Georgia’s foreign trade turnover in the first three months of 2019 decreased by 0.1%, compared to the same period last year, amounting to USD 2.8 billion, according to the preliminary figures released by the National Statistics Office, Geostat, on April 19.
Exports from Georgia were up by 12.8% year-on-year to USD 826 million, and imports were down by 4.7% y/y to USD 2 billion in January-March. The trade gap stood at USD 1.2 billion.
Trade turnover with the European Union (EU) member states stood at USD 698.1 million, which is a 14.9% decrease over the same period of last year. Exports from Georgia to the EU-member states decreased by 6.4% y/y to USD 196 million, while imports constituted USD 502.2 million, which is 17.8% lower than last year.
Trade turnover with the Commonwealth of Independent States (CIS) increased by 2.4% y/y to USD 992.2 million. Georgia’s exports to CIS countries were up by 37.4% y/y to USD 416.1 million and imports decreased by 13.5% to USD 576.1 million.
Turkey remains Georgia’s largest trading partner with USD 373.3 million in January-March of 2019, followed by Russia, Azerbaijan, China and Ukraine with USD 327 million, USD 272.5 million, USD 257.1 million and USD 136.7 million, respectively.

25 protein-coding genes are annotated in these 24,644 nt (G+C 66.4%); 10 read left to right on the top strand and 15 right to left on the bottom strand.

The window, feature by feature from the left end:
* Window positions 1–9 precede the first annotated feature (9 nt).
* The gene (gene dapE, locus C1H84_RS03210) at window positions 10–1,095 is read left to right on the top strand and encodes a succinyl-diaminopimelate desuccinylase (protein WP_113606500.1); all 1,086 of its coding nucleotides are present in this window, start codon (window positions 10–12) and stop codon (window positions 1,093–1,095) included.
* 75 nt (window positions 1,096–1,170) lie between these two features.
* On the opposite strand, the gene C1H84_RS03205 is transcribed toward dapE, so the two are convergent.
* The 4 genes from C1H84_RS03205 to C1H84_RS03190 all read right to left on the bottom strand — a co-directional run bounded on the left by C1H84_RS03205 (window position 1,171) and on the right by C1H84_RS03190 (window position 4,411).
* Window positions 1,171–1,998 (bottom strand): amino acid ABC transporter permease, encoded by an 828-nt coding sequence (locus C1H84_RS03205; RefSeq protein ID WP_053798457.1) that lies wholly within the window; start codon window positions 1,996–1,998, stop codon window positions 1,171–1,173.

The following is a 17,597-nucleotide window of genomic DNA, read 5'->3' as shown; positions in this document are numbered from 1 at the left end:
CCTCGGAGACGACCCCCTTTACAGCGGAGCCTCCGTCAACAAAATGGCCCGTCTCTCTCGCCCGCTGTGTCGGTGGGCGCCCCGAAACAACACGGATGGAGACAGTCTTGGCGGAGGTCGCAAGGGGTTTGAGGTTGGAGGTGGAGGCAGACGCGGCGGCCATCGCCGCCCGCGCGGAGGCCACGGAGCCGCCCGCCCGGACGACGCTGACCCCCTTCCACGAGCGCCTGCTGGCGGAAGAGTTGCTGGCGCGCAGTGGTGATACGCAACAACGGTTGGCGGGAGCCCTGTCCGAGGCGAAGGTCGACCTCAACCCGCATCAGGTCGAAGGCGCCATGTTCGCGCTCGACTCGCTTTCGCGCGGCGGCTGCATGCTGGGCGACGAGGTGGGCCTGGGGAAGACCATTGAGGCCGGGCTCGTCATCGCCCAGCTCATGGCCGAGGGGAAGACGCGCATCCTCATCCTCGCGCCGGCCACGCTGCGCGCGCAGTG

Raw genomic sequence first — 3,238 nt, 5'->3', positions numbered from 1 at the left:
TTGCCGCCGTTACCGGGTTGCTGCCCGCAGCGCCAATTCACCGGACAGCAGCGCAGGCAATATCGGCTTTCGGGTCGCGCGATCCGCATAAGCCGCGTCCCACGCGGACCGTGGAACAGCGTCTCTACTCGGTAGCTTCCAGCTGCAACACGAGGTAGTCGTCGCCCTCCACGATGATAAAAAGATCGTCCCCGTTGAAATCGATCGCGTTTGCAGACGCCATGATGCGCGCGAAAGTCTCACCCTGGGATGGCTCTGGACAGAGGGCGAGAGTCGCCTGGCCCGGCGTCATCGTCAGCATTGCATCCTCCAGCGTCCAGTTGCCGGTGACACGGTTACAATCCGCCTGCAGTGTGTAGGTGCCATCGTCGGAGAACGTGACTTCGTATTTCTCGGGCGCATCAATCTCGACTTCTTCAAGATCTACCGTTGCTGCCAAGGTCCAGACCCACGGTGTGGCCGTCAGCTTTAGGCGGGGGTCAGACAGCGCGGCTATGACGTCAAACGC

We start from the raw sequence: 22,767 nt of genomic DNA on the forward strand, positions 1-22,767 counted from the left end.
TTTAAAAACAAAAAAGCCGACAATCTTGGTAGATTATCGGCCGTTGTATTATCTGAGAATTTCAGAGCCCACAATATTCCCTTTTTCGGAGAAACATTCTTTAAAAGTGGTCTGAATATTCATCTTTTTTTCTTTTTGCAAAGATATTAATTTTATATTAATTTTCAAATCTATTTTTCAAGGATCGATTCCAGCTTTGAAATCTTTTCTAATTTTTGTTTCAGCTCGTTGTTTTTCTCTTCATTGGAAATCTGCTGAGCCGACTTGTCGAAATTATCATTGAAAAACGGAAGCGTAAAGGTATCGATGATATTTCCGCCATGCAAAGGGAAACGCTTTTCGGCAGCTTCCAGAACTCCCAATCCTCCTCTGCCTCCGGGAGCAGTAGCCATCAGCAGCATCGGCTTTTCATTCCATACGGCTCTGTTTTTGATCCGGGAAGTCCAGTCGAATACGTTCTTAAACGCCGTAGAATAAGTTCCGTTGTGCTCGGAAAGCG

They are followed by Armenia with trade turnover of USD 135.2 million; United States – USD 134.4 million; Germany – USD 105.5 million; Bulgaria – USD 97.7 million; Romania – USD 90.8 million.
Russia tops the list of largest trading partners by exports with USD 135.4 million, followed by Azerbaijan, Bulgaria, Armenia and Ukraine with USD 84.9 million, USD 68.1 million, USD 63.1 million and USD 62.3 million, respectively.
Turkey, China, Russia, Azerbaijan and United States are the top trading partners of Georgia in terms of imports with USD 316 million, USD 221.8 million, USD 191.7 million, USD 187.6 million and USD 94 million, respectively.
Copper ores and concentrates are on top of the list of export commodities with USD 135.6 million, followed by re-export of cars – USD 99.1 million; ferroalloys – USD 95.6 million; medicines – USD 52.4 million; wine – USD 49 million; nitrogen fertilizers – USD 35.4 million; mineral waters – USD 29.8 million; spirits – USD 26 million; cigarettes – USD 20.3 million; gold – USD 16.6 million; other commodities – USD 266.4 million.
Petroleum and petroleum oils are on top of the list of import commodities with USD 150.4 million, followed by petroleum gases – USD 131.5 million; copper ores and concentrates – USD 120.2 million; cars – USD 119 million; medicines – USD 89.3 million; mobile and other wireless phones – USD 39 million; electricity – USD 23 million; wheat – USD 22.8 million; tires – USD 22.4 million; cigarettes – USD 16.9 million; other commodities – USD 1.2 billion.